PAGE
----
If Milton had written not one line of verse, his richly jewelled and majestic prose would have raised him to a lofty rank among the Raleighs and the Bacons, the Taylors and the Gibbons of our English tongue; and if he had dropped the poet's lyre for ever, when he exchanged the green shades of Horton and the crystal skies of Italy for the smoke and din of London life and the heat of a great controversial war, the songs already sung by the youthful Puritan bard had won a chaplet of unfading bays, at least as bright as those that decorate the brows of Dryden and of Pope. But, when we add to these achievements the sublime and solemn anthem of his blind old age, the lustre of his life's work brightens to such intensity, that there is but one name in the long roll of English writers which does not grow dim in the surpassing radiance of his fame.
A HAPPY PURITAN HOME. 195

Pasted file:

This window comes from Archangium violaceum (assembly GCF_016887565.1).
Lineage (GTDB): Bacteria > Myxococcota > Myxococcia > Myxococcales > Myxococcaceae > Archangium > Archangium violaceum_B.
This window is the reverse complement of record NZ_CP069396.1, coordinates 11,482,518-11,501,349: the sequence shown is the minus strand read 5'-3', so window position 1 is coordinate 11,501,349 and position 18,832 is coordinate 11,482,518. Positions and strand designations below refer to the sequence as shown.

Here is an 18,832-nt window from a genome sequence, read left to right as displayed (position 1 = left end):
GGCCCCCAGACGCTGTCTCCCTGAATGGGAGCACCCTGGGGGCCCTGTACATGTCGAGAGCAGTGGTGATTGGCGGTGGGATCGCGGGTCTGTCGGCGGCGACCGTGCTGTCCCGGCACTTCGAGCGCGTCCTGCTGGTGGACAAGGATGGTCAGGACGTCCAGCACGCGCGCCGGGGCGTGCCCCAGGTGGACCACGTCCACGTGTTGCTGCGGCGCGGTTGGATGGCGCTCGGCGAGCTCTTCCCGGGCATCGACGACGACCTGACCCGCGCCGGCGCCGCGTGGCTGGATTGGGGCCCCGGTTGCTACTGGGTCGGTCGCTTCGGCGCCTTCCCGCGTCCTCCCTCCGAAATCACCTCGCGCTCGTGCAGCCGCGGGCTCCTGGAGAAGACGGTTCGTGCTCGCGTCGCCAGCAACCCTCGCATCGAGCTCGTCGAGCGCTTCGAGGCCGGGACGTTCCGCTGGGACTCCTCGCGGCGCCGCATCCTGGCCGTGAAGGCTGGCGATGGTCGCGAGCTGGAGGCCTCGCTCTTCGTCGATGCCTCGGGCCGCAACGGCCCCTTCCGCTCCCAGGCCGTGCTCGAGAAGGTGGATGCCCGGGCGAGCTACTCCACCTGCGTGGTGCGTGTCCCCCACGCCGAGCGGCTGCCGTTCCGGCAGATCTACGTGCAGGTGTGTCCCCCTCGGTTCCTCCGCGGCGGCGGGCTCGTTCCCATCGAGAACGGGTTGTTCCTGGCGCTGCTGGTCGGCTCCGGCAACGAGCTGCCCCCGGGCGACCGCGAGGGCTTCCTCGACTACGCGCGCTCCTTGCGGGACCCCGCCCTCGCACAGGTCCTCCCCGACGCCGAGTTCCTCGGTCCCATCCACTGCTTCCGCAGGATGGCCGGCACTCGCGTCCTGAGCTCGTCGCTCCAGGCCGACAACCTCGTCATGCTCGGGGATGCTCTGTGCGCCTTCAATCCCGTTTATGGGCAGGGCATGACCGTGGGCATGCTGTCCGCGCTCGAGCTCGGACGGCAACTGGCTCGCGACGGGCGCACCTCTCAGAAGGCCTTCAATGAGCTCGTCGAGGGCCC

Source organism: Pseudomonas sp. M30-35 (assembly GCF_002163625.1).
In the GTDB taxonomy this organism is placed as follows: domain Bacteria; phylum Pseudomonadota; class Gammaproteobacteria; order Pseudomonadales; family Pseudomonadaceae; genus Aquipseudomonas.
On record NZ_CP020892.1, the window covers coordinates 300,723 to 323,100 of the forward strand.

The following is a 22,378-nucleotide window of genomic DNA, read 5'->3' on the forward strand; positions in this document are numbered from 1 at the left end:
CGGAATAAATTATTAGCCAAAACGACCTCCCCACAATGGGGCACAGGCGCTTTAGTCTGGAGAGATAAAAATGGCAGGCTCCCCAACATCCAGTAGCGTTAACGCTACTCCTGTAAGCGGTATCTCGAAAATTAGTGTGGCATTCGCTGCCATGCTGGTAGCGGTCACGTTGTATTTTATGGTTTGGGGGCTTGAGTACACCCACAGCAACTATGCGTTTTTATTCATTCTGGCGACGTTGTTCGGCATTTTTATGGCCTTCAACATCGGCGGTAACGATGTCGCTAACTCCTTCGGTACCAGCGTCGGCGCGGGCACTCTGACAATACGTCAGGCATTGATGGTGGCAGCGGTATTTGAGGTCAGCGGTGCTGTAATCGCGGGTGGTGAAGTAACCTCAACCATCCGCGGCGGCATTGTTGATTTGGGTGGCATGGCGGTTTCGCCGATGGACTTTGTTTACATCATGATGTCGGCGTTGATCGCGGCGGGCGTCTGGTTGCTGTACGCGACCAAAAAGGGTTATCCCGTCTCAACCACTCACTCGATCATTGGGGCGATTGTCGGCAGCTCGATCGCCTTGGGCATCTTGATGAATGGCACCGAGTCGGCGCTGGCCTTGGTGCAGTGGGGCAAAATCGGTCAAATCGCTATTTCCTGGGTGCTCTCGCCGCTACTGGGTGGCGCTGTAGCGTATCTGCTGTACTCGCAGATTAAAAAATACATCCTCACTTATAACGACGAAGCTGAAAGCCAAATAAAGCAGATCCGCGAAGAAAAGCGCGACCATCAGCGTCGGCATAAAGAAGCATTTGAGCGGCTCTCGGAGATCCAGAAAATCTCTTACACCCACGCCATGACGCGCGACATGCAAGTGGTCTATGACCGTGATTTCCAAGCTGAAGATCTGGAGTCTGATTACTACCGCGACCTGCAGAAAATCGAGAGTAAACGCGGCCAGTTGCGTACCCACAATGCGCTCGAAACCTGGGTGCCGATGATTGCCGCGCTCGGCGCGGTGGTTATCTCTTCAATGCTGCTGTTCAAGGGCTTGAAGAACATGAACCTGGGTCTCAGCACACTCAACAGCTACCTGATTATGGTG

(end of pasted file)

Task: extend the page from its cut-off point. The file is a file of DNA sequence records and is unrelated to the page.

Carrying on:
Shakspere and Milton dwell apart from all, in a loftier region of their own. Great Consuls in the mighty republic of English letters, to them alone belong the honours of the ivory chair, the robe with purple hem, and the rod-surrounded axe. In the reign of Elizabeth a certain John Mylton was underranger of Shotover Forest, not far from Oxford. This was the poet's grandfather. A strict Roman Catholic, he disinherited his son for adopting the Protestant faith; and this son, also a John Milton, having gone to London, set up, as a scrivener or notarypublic, at the sign of the Spread Eagle in Bread Street. There, in the intervals of his professional will-drawing and money-lending John Milton the scrivener wrote trifling verses and composed elaborate pieces of music. Under the wings of this Spread Eagle, which seems to have shadowed a very com- 1608 fortable, happy home, was born, on the 9th of December A.D. 1608, John Milton the poet, son of a Puritan scrivener, and grandson of a Roman Catholic ranger;-receiving from his father literary tastes and a love of music; and from his mother a kind, gentle nature, and the sad inheritance of weak eyes. The Puritan influences, amid which the boy grew up, moulded his character to a shape it never lost. Having received his earlier education at home, from a Scotchman, Thomas Young, he went at about twelve years of age to St. Paul's school, which was then under the direction of a Mr. Gill. Even at that unripe age Milton's studious tastes showed themselves. Night after night he was upover his books till past twelve, and neither watering eyes nor increasing headaches could daunt the brave young worker. We cannot but be pained when we think of this intense application, by which Miltonlaid the foundation of the wonderful learning displayed in “Paradise Lost.” The midnight studies of the child cost the old man his enjoyment of heaven's light and earth's colouring. Yet even here there was a blessing in disguise; for the affliction which quenched the light of the body's eye, deepened and strengthened the vision of that inner, spiritual eye, “which no calamity could darken.” While yet a school-boy, Milton could write capital Latin and Greek, either in verse or prose; and knew something, too, of